Artificial intelligence (AI) systems are being regularly used by 18% of organisations, according to consumer information management firm Callcredit Information Group in its Fraud & Risk report.
With take-up of AI on the rise, PricewaterhouseCoopers (PwC) recently predicted that global gross domestic product (GDP) will be 14% higher in 2030 because of artificial intelligence.
This is the equivalent of an additional $15.7trn, or more than the current output of China and India combined, according to PwC research.
Data analytics AI technology is in the early stages of deployment but is already set to transform financial markets and could act as a key differentiator in performance, Matthew Hodgson, CEO of Mosaic Smart Data, tells GTNews.
Two of the key areas within financial services that are making huge advances in AI are fraud prevention and lending and leasing. Over the next three years, 24% of organisations are planning to introduce artificial intelligence for fraud prevention, Callcredit’s report found.
“The trust, however, is not there yet across all segments of asset finance”
AI is also being used to significantly increase efficiencies around new business processes in lending and leasing. In the past 10 years, there has been a major step forward, says Bertrand Cocagne, head of product at Linedata Lending & Leasing.
“In small ticket and auto finance, some lenders are using automated credit scoring to underwrite almost a 100% of deals,” he reports.
“Automatic credit scoring and processing is arguably the most advanced use of AI in asset finance. In theory, masses of back-office data built up over decades around the customer, their assets and payment history should inform the decision on whether to accept or refuse credit.
“The trust, however, is not there yet across all segments of asset finance, and in the more complex and bigger ticket credit cases AI is no more than a guide helping humans validate decisions,” he adds.
Ultimately, trust will follow from a positive experience, says Philipp Shoenbucher, co-founder and chief data scientist at AI payments firm Previse. “The key is that AI needs to enable a clear win-win situation which ensures that all parties see that they benefit from an AI-based solution that was not possible before,” he tells GTNews.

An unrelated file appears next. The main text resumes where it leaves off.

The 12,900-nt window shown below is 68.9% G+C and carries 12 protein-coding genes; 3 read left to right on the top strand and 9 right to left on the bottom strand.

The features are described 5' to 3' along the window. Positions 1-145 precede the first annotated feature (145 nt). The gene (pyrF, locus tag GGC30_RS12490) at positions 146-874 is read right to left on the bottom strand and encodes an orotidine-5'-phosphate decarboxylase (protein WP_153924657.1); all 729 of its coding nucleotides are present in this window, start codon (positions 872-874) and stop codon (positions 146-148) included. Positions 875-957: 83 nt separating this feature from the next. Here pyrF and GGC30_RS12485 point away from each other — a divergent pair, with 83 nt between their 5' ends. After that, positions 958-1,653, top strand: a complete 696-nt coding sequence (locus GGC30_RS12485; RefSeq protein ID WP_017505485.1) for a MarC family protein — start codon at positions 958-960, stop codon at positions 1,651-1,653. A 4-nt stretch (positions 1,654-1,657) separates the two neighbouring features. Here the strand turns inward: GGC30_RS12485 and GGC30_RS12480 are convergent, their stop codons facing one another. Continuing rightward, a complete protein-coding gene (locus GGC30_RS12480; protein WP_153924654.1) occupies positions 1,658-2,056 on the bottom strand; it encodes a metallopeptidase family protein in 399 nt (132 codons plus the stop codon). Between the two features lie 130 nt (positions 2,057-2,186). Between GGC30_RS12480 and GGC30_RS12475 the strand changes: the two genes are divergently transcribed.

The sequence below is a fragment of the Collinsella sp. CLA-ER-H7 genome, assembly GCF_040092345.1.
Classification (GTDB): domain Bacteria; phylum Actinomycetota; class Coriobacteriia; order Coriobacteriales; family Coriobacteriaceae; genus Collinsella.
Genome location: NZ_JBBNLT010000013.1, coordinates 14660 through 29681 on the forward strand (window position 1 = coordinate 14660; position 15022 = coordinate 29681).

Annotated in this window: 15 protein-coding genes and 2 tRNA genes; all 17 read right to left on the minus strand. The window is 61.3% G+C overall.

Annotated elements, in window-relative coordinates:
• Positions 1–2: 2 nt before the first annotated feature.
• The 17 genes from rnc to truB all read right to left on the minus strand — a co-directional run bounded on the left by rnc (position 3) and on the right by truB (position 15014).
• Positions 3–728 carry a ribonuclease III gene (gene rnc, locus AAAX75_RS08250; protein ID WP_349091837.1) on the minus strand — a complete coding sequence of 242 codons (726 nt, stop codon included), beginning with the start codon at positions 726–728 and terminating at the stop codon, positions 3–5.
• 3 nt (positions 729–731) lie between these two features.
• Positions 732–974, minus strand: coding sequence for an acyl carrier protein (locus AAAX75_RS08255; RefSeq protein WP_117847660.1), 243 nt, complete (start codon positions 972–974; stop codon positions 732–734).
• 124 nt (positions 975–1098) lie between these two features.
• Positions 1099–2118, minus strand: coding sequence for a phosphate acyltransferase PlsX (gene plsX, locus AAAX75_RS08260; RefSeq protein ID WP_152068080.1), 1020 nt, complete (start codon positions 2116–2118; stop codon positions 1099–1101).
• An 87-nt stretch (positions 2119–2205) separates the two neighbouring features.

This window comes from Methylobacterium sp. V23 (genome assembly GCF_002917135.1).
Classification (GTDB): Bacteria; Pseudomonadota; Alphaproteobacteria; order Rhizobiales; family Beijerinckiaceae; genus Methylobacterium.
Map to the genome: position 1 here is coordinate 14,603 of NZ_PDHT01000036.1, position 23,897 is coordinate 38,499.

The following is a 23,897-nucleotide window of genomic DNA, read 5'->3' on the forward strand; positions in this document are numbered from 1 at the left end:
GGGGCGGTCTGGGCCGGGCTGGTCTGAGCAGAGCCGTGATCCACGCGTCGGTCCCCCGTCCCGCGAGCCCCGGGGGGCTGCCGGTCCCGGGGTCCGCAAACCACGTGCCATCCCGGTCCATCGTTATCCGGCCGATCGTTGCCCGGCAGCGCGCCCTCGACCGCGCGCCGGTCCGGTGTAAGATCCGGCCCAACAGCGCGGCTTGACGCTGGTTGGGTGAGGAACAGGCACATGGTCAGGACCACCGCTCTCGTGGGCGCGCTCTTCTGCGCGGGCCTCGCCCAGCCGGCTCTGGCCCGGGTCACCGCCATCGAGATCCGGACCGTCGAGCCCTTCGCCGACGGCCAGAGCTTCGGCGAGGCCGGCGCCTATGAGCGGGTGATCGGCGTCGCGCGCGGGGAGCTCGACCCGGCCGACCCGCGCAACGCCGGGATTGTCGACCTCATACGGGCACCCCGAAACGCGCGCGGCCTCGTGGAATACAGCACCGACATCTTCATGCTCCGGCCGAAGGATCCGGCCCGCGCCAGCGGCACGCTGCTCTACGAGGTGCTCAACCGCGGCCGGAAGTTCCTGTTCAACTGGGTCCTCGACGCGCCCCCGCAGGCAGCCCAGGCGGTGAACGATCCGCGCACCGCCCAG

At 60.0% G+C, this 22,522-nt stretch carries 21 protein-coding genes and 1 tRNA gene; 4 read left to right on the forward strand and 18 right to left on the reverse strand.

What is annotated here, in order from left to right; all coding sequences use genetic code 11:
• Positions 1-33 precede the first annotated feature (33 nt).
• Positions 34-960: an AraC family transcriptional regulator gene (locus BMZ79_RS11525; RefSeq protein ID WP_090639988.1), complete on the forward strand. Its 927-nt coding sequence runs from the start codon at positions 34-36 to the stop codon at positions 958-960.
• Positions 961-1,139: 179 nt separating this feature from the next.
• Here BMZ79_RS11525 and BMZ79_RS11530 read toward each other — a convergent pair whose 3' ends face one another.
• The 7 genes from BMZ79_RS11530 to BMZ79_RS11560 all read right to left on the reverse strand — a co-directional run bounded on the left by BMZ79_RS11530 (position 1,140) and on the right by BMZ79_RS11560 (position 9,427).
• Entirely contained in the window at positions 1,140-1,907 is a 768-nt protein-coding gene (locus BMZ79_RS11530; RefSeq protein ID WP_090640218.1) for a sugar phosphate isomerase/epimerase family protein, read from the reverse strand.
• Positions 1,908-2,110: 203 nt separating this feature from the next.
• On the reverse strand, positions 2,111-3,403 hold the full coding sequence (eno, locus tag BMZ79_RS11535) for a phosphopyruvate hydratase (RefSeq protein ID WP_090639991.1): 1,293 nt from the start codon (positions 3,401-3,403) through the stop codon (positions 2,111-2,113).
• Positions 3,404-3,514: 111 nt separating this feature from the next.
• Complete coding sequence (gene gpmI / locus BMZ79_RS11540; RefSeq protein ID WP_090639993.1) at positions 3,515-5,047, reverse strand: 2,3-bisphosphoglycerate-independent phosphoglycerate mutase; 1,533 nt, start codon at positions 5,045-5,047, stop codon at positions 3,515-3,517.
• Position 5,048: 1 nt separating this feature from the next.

Can you trust an algorithm?
An issue of contention is the type of criteria is being used to make decisions and whether it flouts fair lending laws and regulations. Without being able to predict how a system is going to use the data, businesses need to be extra vigilant with the type of data being input. They should also be able to explain why the decision was reached, argues Cocagne.
Hodgson says: “Potent algorithms for AI and machine learning (ML) are already widely available in the finance industry. The problem isn’t so much about having the latest and greatest AI/ML – it’s about the lack of the right sort of data to power the algorithms in a consistent format, accessible in one place.”
“Due to the lack of clean data, a typical time split for a data scientist/analyst in a large bank with multiple data stores and formats is probably 90% on just data transformation and only 10% collectively for all the much more valuable work, such as selecting the right algorithms to apply to the data,” he suggests.
This means that banks are only able to draw limited insights from the data, and AI is only as good as the data which powers it. “Once institutions get their data capture systems right, we will see a real explosion in the power of AI, and trust in its capabilities will follow quickly,” argues Hodgson.